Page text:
Types of ADR

Contributed by HenryMoser and current to 27 July 2018

Mediation, arbitration and conciliation are the most common ADR processes. The feature that all three have in common is that a trained, professional, independent, even-handed person, often known as the 'third party' or 'neutral', assists the people in dispute to come to a workable, durable agreement about the future. In a mediation, parties come to an agreement entirely voluntarily; in conciliation there is more emphasis on an agreement being reached, and in arbitration parties agree in advance to be bound by the decision of the Arbitrator.

That is, ADR processes may be facilitative, advisory, determinative and, in some cases, a combination of these.

Facilitative

In facilitative processes an ADR practitioner assists the parties to a dispute to identify the disputed issues, develop options for its resolution, consider alternatives and endeavour to reach an agreement about some issues or about the whole dispute. Examples of facilitative processes are mediation, facilitation and facilitated negotiation.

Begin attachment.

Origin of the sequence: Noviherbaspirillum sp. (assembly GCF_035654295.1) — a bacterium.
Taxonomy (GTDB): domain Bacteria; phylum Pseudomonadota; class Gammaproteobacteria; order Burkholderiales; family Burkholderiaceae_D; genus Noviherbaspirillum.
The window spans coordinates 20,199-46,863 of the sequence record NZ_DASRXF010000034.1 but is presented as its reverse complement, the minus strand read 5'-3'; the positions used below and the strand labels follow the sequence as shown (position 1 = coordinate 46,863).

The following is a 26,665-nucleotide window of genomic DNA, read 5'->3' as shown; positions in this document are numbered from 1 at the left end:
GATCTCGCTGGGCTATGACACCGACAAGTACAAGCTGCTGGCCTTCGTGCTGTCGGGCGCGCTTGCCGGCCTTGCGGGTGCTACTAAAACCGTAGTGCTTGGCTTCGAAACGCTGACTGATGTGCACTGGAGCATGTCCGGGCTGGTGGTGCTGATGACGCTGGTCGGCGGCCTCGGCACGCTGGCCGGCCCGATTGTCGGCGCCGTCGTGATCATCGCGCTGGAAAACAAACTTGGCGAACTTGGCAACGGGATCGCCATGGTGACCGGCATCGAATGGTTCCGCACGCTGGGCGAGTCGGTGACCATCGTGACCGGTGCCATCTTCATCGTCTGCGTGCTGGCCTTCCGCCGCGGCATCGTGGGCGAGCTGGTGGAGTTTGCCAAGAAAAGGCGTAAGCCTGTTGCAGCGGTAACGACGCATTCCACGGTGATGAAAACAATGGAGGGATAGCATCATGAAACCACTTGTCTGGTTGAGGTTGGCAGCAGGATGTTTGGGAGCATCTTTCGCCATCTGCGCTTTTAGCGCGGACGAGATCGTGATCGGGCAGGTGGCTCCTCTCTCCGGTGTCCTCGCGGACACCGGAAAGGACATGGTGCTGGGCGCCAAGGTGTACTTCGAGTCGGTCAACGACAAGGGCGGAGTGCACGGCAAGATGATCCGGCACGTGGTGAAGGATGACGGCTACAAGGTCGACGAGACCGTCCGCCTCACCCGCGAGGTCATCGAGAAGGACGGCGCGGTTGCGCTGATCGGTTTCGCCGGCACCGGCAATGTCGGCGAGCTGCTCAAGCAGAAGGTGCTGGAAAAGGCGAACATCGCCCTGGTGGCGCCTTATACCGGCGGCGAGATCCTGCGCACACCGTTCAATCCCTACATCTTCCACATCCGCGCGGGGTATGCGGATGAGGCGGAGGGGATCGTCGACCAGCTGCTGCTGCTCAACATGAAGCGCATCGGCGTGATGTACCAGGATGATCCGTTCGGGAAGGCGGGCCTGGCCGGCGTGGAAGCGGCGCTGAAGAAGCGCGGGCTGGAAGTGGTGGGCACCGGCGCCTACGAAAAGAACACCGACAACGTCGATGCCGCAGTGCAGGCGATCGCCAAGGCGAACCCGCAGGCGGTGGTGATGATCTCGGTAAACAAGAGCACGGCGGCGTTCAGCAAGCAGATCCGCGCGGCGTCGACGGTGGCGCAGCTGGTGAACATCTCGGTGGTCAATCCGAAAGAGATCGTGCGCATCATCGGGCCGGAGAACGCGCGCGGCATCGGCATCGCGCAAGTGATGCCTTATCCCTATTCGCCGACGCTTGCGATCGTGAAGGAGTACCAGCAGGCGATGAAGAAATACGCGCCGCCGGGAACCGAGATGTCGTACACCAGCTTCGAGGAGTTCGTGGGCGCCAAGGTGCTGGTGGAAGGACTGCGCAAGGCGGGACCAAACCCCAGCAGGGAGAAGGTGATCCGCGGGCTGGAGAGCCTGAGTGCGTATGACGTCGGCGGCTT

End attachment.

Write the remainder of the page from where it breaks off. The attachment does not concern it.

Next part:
Advisory

In advisory processes an ADR practitioner considers and appraises the dispute and provides advice as to the facts of the dispute, the law and, in some cases, possible or desirable outcomes, and how these may be achieved. Advisory processes include expert appraisal, case appraisal, case presentation, mini-trial and early neutral evaluation.

Determinative

In determinative processes an ADR practitioner evaluates the dispute (which may include the hearing of formal evidence from the parties) and makes a determination. Examples of determinative ADR processes are arbitration, expert determination and private judging.

Combined processes

In combined or hybrid processes, the ADR practitioner may play multiple roles. For example, in conciliation and in conferencing the ADR practitioner may facilitate discussions, as well as provide advice on the merits of the dispute. In some processes, such as that known as "med-arb", the practitioner first uses one process (mediation) and then a different one (arbitration). Or in "arb-med", the practitioner arbitrates first, seals the decision in an envelope and then conducts a mediation. If no resolution is achieved by mediation, the envelope is opened and the decision published to the parties who are then bound by it.

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